Patent and Trademark Office May 2005 – Federal Register Recent Federal Regulation Documents
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Changes to the Practice for Handling Patent Applications Filed Without the Appropriate Fees
Among other changes to patent and trademark fees, the Consolidated Appropriations Act, 2005 (Consolidated Appropriations Act), splits the former patent application basic filing fee into a separate basic filing (or basic national) fee, search fee and examination fee, and requires an additional fee (application size fee) for applications whose specification and drawings exceed 100 sheets of paper, during fiscal years 2005 and 2006. The United States Patent and Trademark Office is changing its practice for handling patent applications filed without the appropriate basic filing (or basic national) fee, search fee and examination fee.
Changes to the Transitional Procedures for Limited Examination After Final Rejection in Certain Applications Filed Before June 8, 1995
The Uruguay Round Agreements Act (URAA) provided for a transitional procedure for the limited examination after final rejection in certain applications filed before June 8, 1995. The United States Patent and Trademark Office (Office) is changing its final action practice for the Office action immediately following a submission under the URAA transitional limited examination procedure. The Office is changing this final action practice to conform with the intent of the URAA and to facilitate the completion of prosecution of applications to which the URAA transitional limited examination procedure applies.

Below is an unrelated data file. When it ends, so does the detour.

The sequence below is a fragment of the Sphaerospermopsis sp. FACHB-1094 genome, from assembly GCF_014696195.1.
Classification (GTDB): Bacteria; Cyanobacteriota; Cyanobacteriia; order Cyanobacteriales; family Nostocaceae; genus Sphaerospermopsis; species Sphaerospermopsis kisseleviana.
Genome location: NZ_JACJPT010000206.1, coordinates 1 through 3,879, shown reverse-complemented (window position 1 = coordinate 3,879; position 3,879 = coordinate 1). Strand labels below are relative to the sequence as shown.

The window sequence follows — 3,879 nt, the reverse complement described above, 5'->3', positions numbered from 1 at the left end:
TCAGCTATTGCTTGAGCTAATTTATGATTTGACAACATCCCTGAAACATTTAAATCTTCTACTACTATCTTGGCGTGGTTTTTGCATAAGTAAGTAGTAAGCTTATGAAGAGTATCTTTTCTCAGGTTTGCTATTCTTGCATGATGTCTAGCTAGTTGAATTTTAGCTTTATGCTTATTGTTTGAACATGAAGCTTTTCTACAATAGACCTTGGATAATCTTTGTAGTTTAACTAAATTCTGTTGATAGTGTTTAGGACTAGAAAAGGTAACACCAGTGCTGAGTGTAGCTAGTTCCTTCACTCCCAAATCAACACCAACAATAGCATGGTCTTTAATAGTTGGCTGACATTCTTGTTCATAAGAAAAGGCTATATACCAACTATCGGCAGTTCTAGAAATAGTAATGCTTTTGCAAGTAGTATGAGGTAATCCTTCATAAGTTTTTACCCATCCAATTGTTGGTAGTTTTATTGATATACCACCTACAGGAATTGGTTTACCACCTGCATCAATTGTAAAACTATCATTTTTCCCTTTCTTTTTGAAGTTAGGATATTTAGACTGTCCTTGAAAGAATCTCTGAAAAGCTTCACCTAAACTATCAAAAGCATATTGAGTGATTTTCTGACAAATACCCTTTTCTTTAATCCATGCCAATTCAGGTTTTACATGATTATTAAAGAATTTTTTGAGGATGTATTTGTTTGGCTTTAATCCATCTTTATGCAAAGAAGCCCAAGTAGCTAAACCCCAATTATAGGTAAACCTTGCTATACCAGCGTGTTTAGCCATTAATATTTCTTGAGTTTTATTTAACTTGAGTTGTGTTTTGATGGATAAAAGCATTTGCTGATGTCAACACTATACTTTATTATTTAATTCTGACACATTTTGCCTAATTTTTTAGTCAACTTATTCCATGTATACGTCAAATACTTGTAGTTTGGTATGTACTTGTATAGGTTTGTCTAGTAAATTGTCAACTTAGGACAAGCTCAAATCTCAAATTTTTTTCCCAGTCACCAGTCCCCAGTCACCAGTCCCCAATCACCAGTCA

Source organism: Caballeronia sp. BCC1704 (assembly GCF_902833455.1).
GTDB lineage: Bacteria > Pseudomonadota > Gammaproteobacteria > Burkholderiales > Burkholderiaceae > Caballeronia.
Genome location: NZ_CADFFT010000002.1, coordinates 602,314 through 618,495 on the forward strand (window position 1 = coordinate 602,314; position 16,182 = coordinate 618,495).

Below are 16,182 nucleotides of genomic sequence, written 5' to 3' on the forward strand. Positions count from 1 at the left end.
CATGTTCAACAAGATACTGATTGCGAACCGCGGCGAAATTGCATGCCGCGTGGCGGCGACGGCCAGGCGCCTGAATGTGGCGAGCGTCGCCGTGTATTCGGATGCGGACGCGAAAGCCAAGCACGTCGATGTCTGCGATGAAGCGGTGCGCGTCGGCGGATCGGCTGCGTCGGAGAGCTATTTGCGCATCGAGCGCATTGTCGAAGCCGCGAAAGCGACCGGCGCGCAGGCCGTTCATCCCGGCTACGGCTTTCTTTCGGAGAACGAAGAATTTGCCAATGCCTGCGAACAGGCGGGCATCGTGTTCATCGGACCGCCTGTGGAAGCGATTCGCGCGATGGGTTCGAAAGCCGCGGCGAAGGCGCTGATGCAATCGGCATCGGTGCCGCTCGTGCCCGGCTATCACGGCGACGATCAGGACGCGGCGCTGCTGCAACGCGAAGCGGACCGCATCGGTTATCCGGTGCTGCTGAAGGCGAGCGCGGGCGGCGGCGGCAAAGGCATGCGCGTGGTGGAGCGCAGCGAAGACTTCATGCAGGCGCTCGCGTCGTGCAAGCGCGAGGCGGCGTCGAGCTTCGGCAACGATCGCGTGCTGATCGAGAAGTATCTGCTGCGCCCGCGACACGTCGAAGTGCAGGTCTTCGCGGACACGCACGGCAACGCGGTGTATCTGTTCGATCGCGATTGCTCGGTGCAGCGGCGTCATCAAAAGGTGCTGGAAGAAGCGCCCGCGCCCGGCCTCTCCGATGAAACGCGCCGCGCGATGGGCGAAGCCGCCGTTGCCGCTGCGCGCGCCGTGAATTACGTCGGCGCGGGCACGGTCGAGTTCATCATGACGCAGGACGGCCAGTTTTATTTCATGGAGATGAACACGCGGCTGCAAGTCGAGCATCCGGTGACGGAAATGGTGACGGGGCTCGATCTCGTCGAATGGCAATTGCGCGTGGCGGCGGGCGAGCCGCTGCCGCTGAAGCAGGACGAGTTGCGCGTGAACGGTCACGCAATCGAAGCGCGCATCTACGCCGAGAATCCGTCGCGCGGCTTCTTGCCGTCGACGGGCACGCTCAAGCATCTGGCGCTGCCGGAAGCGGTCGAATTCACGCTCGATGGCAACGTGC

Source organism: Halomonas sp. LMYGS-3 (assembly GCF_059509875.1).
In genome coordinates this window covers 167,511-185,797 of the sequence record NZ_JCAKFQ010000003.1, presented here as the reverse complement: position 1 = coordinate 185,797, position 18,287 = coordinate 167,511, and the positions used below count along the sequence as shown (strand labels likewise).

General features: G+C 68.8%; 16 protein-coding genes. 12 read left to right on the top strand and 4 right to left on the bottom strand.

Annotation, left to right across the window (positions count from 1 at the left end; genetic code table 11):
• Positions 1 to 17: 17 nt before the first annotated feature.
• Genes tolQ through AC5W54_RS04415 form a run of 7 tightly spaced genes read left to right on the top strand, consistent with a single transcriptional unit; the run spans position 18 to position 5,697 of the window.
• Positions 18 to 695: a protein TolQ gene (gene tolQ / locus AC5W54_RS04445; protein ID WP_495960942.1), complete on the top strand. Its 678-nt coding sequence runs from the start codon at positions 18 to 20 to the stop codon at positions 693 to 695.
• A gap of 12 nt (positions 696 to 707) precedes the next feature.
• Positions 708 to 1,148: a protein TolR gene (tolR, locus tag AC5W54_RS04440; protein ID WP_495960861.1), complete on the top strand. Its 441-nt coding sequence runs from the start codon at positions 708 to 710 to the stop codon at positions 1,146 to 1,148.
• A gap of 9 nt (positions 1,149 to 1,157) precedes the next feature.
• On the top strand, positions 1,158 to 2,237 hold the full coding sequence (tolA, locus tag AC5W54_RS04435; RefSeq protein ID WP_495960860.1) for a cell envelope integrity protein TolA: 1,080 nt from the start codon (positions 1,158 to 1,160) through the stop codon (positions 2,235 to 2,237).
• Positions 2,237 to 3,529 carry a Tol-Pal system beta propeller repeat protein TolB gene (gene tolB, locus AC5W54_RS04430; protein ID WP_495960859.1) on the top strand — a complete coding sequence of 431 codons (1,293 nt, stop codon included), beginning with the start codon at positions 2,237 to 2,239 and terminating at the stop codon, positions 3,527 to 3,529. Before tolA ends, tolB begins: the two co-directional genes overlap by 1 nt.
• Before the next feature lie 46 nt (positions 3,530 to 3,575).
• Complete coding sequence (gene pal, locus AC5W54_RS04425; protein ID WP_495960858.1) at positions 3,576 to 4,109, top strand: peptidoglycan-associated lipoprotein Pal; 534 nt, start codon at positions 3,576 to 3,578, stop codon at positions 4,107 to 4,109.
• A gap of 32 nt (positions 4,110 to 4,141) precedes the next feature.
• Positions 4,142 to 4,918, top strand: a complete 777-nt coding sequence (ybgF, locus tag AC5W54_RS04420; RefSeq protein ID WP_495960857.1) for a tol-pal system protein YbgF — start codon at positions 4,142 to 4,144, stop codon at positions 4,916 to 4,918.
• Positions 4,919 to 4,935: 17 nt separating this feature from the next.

Patent Examiner Employment Application-Job Application Rating System (JARS) (Formerly Electronic Application for Patent Examiners-Job Application Rating System (JARS))
The United States Patent and Trademark Office (USPTO), as part of its continuing effort to reduce paperwork and respondent burden, invites the general public and other Federal agencies to comment on the submission of a extension of a currently approved collection, as required by the Paperwork Reduction Act of 1995, Public Law 104-13 (44 U.S.C. 3506(c)(2)(A)).